How are Stroke and Oral Health Related?

How are Stroke and Oral Health Related?

In the United States, one person dies from a stroke every four minutes. This one statistical fact is enough for the whole nation to start finding out what causes stroke, what we are doing that may turn into a life-threatening stroke one day, and if so, how can it be prevented? This irrevocable question brings us to our query, i.e., is there also a connection between stroke and oral health? If yes, what?

What is a Stroke?

A stroke occurs when there is blockage severe enough for the blood to be clotted in the brain’s blood vessels. Blood forms a clot in the vessels, which then prevents the oxygen from being transported successfully to the brain. When the brain faces a shortage of oxygen that cannot pass through the clot, the vessels burst, resulting in a brain stroke. Some of the most common signs of brain stroke include disfigured speech, limpness of the hands and legs, drooping and ill face, and limited mobility. A person who has just had a stroke may not even be able to lift himself up and stand erect on the floor. Often, as a result of stroke, people may become permanently paralyzed in one side of the body or both.

Some risk factors for developing a stroke include people older than 65 years and those who have developed unhealthy ways of living, such as obesity, smoking, drinking alcohol, irregular patterns of sleeping, living in a polluted environment, and stress. Stress is one of the biggest risk factors for stroke, as ongoing stress in life can lead to the ineffective circulation of oxygen inside the body. Studies have also found that African Americans are at a greater risk of developing a stroke in their old age as compared to Caucasians.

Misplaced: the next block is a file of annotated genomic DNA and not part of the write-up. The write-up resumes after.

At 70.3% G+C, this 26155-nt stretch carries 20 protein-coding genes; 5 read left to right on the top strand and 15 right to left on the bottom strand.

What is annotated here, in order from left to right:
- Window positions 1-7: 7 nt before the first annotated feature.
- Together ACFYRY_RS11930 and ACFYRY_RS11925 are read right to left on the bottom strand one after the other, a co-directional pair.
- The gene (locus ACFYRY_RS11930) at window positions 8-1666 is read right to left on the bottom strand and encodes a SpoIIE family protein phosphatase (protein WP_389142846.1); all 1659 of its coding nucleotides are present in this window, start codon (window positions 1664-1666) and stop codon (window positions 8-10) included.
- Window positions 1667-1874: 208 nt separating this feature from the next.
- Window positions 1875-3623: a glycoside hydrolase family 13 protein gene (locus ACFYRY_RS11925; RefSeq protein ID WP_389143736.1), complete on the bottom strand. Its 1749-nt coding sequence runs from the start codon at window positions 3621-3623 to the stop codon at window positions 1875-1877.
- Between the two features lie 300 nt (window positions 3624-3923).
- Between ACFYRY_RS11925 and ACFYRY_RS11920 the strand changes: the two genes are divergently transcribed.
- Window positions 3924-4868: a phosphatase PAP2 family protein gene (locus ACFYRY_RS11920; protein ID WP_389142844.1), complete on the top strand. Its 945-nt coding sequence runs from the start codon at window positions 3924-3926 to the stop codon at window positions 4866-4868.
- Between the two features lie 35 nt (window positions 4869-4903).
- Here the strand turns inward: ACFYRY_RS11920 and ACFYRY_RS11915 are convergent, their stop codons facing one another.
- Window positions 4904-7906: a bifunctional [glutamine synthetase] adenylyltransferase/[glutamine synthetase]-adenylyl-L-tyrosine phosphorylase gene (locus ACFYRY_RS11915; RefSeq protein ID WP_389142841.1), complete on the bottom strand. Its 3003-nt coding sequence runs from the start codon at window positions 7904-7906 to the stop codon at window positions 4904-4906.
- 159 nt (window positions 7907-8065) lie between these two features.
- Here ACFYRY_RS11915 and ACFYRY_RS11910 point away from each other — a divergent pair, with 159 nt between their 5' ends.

Relation between Oral Health and Stroke

One of the most common oral problems that target almost everyone at least once in their lifetime is gum disease. The commonality between gum disease and stroke is inflammation, which results in the bursting of vessels in the stroke and receding of gums in the oral problems. Although no specific connection between inflammation of the gums has been related to the occurrence of stroke, it has been considered a warning sign and a risk factor for developing a stroke. Therefore, people should remain aware of the consequences and change their oral health care routine accordingly.

Want to know more? Contact River Valley Smile Center today at 479.646.0706

River Valley Smiles